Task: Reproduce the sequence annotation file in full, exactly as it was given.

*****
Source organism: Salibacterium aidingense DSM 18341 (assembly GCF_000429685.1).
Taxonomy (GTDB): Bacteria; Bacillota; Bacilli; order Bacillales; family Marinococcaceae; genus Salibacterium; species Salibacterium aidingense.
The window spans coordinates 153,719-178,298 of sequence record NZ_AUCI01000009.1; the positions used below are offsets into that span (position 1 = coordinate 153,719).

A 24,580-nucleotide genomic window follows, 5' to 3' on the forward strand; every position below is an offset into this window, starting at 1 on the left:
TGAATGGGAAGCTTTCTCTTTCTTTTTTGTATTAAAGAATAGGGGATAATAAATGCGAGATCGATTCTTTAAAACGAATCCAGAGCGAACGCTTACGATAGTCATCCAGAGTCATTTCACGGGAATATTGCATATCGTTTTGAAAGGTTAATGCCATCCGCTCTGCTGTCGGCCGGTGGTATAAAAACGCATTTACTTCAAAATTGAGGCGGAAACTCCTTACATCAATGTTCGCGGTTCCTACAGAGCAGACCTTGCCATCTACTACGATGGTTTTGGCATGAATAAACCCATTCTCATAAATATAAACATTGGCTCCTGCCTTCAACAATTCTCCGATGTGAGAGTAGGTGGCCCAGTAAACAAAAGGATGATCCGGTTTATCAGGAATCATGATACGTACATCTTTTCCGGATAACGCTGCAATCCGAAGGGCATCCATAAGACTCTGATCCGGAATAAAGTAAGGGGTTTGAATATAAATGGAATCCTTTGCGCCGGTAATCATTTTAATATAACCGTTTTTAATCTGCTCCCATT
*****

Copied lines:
Source organism: Salibacterium aidingense DSM 18341 (assembly GCF_000429685.1).
Taxonomy (GTDB): Bacteria; Bacillota; Bacilli; order Bacillales; family Marinococcaceae; genus Salibacterium; species Salibacterium aidingense.
The window spans coordinates 153,719-178,298 of sequence record NZ_AUCI01000009.1; the positions used below are offsets into that span (position 1 = coordinate 153,719).

A 24,580-nucleotide genomic window follows, 5' to 3' on the forward strand; every position below is an offset into this window, starting at 1 on the left:
TGAATGGGAAGCTTTCTCTTTCTTTTTTGTATTAAAGAATAGGGGATAATAAATGCGAGATCGATTCTTTAAAACGAATCCAGAGCGAACGCTTACGATAGTCATCCAGAGTCATTTCACGGGAATATTGCATATCGTTTTGAAAGGTTAATGCCATCCGCTCTGCTGTCGGCCGGTGGTATAAAAACGCATTTACTTCAAAATTGAGGCGGAAACTCCTTACATCAATGTTCGCGGTTCCTACAGAGCAGACCTTGCCATCTACTACGATGGTTTTGGCATGAATAAACCCATTCTCATAAATATAAACATTGGCTCCTGCCTTCAACAATTCTCCGATGTGAGAGTAGGTGGCCCAGTAAACAAAAGGATGATCCGGTTTATCAGGAATCATGATACGTACATCTTTTCCGGATAACGCTGCAATCCGAAGGGCATCCATAAGACTCTGATCCGGAATAAAGTAAGGGGTTTGAATATAAATGGAATCCTTTGCGCCGGTAATCATTTTAATATAACCGTTTTTAATCTGCTCCCATT